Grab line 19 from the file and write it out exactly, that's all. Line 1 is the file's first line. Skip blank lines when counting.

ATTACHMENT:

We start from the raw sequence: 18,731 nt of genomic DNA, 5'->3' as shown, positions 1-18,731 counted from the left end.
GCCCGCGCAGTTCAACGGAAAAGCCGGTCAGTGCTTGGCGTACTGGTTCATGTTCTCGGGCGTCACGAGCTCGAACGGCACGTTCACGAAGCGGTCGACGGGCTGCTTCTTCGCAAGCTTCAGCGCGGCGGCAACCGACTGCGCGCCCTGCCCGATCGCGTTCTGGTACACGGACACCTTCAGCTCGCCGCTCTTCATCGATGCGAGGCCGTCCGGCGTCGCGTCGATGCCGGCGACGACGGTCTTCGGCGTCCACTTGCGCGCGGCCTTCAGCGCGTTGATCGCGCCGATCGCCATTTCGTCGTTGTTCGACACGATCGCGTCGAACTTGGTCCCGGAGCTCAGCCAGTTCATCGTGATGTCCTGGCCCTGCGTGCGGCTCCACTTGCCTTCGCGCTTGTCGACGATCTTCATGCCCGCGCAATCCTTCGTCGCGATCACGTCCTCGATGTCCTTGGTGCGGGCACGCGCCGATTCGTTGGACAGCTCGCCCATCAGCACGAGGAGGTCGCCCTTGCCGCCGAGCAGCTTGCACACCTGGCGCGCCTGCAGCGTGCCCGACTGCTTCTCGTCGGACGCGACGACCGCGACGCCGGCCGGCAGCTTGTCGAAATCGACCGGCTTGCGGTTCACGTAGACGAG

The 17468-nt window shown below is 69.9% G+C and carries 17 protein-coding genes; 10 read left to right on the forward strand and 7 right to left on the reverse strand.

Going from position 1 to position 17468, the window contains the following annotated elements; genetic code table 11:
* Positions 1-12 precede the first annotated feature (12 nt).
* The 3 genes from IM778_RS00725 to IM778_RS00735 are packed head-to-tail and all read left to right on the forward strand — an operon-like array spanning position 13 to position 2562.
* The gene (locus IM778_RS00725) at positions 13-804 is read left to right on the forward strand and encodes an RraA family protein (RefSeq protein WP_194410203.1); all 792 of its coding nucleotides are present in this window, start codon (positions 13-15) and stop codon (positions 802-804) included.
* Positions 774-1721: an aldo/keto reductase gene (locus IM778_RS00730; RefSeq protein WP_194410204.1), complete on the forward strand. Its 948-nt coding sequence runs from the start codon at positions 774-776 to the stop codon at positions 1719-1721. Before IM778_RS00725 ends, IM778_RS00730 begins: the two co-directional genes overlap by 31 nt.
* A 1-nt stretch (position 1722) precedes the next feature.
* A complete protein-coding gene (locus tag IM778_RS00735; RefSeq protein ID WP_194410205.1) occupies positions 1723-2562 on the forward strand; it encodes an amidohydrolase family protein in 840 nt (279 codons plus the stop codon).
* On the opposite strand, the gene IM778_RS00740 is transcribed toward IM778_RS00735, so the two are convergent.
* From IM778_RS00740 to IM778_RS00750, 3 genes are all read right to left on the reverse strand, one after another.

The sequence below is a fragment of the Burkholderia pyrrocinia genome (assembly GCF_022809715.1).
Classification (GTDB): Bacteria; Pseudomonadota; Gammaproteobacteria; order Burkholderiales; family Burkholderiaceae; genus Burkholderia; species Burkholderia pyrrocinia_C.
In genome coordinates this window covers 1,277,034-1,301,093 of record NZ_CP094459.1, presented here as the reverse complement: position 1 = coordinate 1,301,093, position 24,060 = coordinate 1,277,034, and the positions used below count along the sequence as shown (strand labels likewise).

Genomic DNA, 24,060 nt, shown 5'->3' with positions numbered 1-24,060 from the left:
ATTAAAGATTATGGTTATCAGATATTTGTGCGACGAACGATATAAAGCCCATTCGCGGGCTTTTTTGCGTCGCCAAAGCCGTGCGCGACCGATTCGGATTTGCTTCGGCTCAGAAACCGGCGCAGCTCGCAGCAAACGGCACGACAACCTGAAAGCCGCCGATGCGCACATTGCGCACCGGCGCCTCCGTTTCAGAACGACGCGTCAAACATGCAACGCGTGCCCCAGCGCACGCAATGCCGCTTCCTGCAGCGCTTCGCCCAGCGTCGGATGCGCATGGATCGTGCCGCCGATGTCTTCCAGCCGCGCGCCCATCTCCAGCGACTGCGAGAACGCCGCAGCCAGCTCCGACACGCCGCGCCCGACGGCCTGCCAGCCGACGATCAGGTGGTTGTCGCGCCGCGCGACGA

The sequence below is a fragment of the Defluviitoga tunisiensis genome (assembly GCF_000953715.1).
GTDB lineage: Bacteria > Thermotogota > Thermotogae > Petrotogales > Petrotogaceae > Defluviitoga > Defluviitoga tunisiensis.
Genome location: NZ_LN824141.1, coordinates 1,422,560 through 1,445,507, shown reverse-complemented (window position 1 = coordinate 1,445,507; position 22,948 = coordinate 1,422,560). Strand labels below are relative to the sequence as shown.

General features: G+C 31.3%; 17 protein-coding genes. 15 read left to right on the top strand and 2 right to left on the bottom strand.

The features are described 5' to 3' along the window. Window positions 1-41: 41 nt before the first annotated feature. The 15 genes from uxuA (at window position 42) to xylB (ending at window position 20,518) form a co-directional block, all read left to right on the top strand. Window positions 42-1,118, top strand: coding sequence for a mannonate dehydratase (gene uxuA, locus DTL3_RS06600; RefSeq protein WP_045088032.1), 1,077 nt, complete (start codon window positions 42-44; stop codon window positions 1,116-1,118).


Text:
GTDB lineage: Bacteria > Thermotogota > Thermotogae > Petrotogales > Petrotogaceae > Defluviitoga > Defluviitoga tunisiensis.